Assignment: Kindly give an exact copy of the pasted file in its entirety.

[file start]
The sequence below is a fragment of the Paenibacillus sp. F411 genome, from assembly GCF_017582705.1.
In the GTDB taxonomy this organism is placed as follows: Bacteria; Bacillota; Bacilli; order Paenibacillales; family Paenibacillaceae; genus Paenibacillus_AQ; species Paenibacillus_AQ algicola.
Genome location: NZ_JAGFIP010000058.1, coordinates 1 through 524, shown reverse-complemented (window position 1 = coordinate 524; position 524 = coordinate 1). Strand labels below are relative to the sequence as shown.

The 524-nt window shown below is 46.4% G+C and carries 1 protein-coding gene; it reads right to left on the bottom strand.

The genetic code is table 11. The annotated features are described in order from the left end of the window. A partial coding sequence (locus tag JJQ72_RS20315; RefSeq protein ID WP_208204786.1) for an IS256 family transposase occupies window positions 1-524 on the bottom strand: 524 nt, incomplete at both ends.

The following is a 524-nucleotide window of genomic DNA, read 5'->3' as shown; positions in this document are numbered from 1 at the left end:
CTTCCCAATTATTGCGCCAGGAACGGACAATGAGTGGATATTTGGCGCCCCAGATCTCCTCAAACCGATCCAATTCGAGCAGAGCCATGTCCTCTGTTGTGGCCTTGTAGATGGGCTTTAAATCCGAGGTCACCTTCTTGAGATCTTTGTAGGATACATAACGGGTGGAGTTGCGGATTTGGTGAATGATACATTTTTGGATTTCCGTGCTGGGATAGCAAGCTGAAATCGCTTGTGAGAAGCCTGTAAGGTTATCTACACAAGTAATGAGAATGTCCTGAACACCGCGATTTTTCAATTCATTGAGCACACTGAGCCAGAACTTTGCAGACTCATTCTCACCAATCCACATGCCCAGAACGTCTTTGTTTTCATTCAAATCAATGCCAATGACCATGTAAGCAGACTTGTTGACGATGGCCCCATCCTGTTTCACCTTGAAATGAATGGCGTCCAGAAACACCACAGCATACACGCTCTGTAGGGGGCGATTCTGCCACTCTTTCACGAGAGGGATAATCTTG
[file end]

The sequence below is a fragment of the Paenibacillus sp. F411 genome, from assembly GCF_017582705.1.
In the GTDB taxonomy this organism is placed as follows: Bacteria; Bacillota; Bacilli; order Paenibacillales; family Paenibacillaceae; genus Paenibacillus_AQ; species Paenibacillus_AQ algicola.
Genome location: NZ_JAGFIP010000058.1, coordinates 1 through 524, shown reverse-complemented (window position 1 = coordinate 524; position 524 = coordinate 1). Strand labels below are relative to the sequence as shown.

The 524-nt window shown below is 46.4% G+C and carries 1 protein-coding gene; it reads right to left on the bottom strand.

The genetic code is table 11. The annotated features are described in order from the left end of the window. A partial coding sequence (locus tag JJQ72_RS20315; RefSeq protein ID WP_208204786.1) for an IS256 family transposase occupies window positions 1-524 on the bottom strand: 524 nt, incomplete at both ends.

The following is a 524-nucleotide window of genomic DNA, read 5'->3' as shown; positions in this document are numbered from 1 at the left end:
CTTCCCAATTATTGCGCCAGGAACGGACAATGAGTGGATATTTGGCGCCCCAGATCTCCTCAAACCGATCCAATTCGAGCAGAGCCATGTCCTCTGTTGTGGCCTTGTAGATGGGCTTTAAATCCGAGGTCACCTTCTTGAGATCTTTGTAGGATACATAACGGGTGGAGTTGCGGATTTGGTGAATGATACATTTTTGGATTTCCGTGCTGGGATAGCAAGCTGAAATCGCTTGTGAGAAGCCTGTAAGGTTATCTACACAAGTAATGAGAATGTCCTGAACACCGCGATTTTTCAATTCATTGAGCACACTGAGCCAGAACTTTGCAGACTCATTCTCACCAATCCACATGCCCAGAACGTCTTTGTTTTCATTCAAATCAATGCCAATGACCATGTAAGCAGACTTGTTGACGATGGCCCCATCCTGTTTCACCTTGAAATGAATGGCGTCCAGAAACACCACAGCATACACGCTCTGTAGGGGGCGATTCTGCCACTCTTTCACGAGAGGGATAATCTTG